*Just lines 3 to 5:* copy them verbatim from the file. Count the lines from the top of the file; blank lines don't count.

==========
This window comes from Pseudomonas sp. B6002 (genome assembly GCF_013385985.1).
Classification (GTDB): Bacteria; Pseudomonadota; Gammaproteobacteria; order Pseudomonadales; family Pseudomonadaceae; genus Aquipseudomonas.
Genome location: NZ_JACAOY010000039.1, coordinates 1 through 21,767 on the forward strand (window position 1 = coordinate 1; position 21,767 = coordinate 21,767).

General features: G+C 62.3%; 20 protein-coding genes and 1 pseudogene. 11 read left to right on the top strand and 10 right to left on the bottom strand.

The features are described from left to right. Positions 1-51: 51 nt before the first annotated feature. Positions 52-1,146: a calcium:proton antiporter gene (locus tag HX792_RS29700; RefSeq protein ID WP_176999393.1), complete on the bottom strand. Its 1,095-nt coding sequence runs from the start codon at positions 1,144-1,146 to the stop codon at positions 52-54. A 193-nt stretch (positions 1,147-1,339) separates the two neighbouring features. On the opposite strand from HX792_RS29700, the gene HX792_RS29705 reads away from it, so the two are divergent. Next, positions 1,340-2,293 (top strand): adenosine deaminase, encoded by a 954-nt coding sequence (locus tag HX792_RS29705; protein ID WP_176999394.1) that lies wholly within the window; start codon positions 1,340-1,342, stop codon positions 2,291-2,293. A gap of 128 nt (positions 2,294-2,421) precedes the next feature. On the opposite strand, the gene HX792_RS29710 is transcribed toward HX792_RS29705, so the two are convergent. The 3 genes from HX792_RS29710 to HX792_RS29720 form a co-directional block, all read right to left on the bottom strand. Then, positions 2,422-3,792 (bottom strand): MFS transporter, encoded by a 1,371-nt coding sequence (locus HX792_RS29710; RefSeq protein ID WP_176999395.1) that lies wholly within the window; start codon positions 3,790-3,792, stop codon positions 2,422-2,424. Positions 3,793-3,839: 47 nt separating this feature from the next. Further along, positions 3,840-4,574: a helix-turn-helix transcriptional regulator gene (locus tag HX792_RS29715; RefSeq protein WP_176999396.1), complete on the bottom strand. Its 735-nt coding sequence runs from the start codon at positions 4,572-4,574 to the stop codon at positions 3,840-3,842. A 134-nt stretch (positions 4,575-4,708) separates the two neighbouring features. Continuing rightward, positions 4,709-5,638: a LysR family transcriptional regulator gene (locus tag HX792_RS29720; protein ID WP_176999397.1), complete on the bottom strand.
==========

Genome location: NZ_JACAOY010000039.1, coordinates 1 through 21,767 on the forward strand (window position 1 = coordinate 1; position 21,767 = coordinate 21,767).

General features: G+C 62.3%; 20 protein-coding genes and 1 pseudogene. 11 read left to right on the top strand and 10 right to left on the bottom strand.

The features are described from left to right. Positions 1-51: 51 nt before the first annotated feature. Positions 52-1,146: a calcium:proton antiporter gene (locus tag HX792_RS29700; RefSeq protein ID WP_176999393.1), complete on the bottom strand. Its 1,095-nt coding sequence runs from the start codon at positions 1,144-1,146 to the stop codon at positions 52-54. A 193-nt stretch (positions 1,147-1,339) separates the two neighbouring features. On the opposite strand from HX792_RS29700, the gene HX792_RS29705 reads away from it, so the two are divergent. Next, positions 1,340-2,293 (top strand): adenosine deaminase, encoded by a 954-nt coding sequence (locus tag HX792_RS29705; protein ID WP_176999394.1) that lies wholly within the window; start codon positions 1,340-1,342, stop codon positions 2,291-2,293. A gap of 128 nt (positions 2,294-2,421) precedes the next feature. On the opposite strand, the gene HX792_RS29710 is transcribed toward HX792_RS29705, so the two are convergent. The 3 genes from HX792_RS29710 to HX792_RS29720 form a co-directional block, all read right to left on the bottom strand. Then, positions 2,422-3,792 (bottom strand): MFS transporter, encoded by a 1,371-nt coding sequence (locus HX792_RS29710; RefSeq protein ID WP_176999395.1) that lies wholly within the window; start codon positions 3,790-3,792, stop codon positions 2,422-2,424. Positions 3,793-3,839: 47 nt separating this feature from the next. Further along, positions 3,840-4,574: a helix-turn-helix transcriptional regulator gene (locus tag HX792_RS29715; RefSeq protein WP_176999396.1), complete on the bottom strand. Its 735-nt coding sequence runs from the start codon at positions 4,572-4,574 to the stop codon at positions 3,840-3,842. A 134-nt stretch (positions 4,575-4,708) separates the two neighbouring features. Continuing rightward, positions 4,709-5,638: a LysR family transcriptional regulator gene (locus tag HX792_RS29720; protein ID WP_176999397.1), complete on the bottom strand.